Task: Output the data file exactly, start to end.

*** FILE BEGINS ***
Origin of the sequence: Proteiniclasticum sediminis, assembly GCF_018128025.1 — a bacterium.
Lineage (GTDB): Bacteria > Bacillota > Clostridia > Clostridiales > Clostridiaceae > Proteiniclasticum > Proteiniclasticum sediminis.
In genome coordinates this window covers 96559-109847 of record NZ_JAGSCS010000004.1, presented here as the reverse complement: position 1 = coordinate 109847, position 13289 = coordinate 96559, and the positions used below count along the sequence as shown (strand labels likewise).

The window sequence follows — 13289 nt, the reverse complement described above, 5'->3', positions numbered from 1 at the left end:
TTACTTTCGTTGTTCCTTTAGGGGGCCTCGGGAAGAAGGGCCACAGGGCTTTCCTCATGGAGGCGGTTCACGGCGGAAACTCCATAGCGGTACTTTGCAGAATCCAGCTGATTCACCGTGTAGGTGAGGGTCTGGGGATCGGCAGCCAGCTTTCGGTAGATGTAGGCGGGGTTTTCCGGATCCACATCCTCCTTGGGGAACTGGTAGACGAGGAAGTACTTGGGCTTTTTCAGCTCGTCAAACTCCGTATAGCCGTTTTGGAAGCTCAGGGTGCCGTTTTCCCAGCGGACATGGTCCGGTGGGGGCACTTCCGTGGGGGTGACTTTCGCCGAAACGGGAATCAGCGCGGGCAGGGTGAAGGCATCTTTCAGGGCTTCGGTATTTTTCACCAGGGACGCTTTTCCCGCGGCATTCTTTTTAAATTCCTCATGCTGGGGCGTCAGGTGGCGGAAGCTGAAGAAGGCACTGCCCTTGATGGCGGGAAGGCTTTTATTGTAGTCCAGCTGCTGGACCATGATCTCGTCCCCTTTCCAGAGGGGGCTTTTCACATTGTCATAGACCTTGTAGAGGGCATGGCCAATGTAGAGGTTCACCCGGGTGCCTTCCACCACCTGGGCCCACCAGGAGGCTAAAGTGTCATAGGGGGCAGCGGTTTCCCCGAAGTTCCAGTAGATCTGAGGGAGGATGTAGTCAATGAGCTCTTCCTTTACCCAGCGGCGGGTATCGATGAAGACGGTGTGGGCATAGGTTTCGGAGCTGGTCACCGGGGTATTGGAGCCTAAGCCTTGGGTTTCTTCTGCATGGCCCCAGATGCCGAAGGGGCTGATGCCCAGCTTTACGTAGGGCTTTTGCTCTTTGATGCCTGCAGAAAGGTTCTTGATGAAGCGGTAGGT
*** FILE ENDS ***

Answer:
Origin of the sequence: Proteiniclasticum sediminis, assembly GCF_018128025.1 — a bacterium.
Lineage (GTDB): Bacteria > Bacillota > Clostridia > Clostridiales > Clostridiaceae > Proteiniclasticum > Proteiniclasticum sediminis.
In genome coordinates this window covers 96559-109847 of record NZ_JAGSCS010000004.1, presented here as the reverse complement: position 1 = coordinate 109847, position 13289 = coordinate 96559, and the positions used below count along the sequence as shown (strand labels likewise).

The window sequence follows — 13289 nt, the reverse complement described above, 5'->3', positions numbered from 1 at the left end:
TTACTTTCGTTGTTCCTTTAGGGGGCCTCGGGAAGAAGGGCCACAGGGCTTTCCTCATGGAGGCGGTTCACGGCGGAAACTCCATAGCGGTACTTTGCAGAATCCAGCTGATTCACCGTGTAGGTGAGGGTCTGGGGATCGGCAGCCAGCTTTCGGTAGATGTAGGCGGGGTTTTCCGGATCCACATCCTCCTTGGGGAACTGGTAGACGAGGAAGTACTTGGGCTTTTTCAGCTCGTCAAACTCCGTATAGCCGTTTTGGAAGCTCAGGGTGCCGTTTTCCCAGCGGACATGGTCCGGTGGGGGCACTTCCGTGGGGGTGACTTTCGCCGAAACGGGAATCAGCGCGGGCAGGGTGAAGGCATCTTTCAGGGCTTCGGTATTTTTCACCAGGGACGCTTTTCCCGCGGCATTCTTTTTAAATTCCTCATGCTGGGGCGTCAGGTGGCGGAAGCTGAAGAAGGCACTGCCCTTGATGGCGGGAAGGCTTTTATTGTAGTCCAGCTGCTGGACCATGATCTCGTCCCCTTTCCAGAGGGGGCTTTTCACATTGTCATAGACCTTGTAGAGGGCATGGCCAATGTAGAGGTTCACCCGGGTGCCTTCCACCACCTGGGCCCACCAGGAGGCTAAAGTGTCATAGGGGGCAGCGGTTTCCCCGAAGTTCCAGTAGATCTGAGGGAGGATGTAGTCAATGAGCTCTTCCTTTACCCAGCGGCGGGTATCGATGAAGACGGTGTGGGCATAGGTTTCGGAGCTGGTCACCGGGGTATTGGAGCCTAAGCCTTGGGTTTCTTCTGCATGGCCCCAGATGCCGAAGGGGCTGATGCCCAGCTTTACGTAGGGCTTTTGCTCTTTGATGCCTGCAGAAAGGTTCTTGATGAAGCGGTAGGT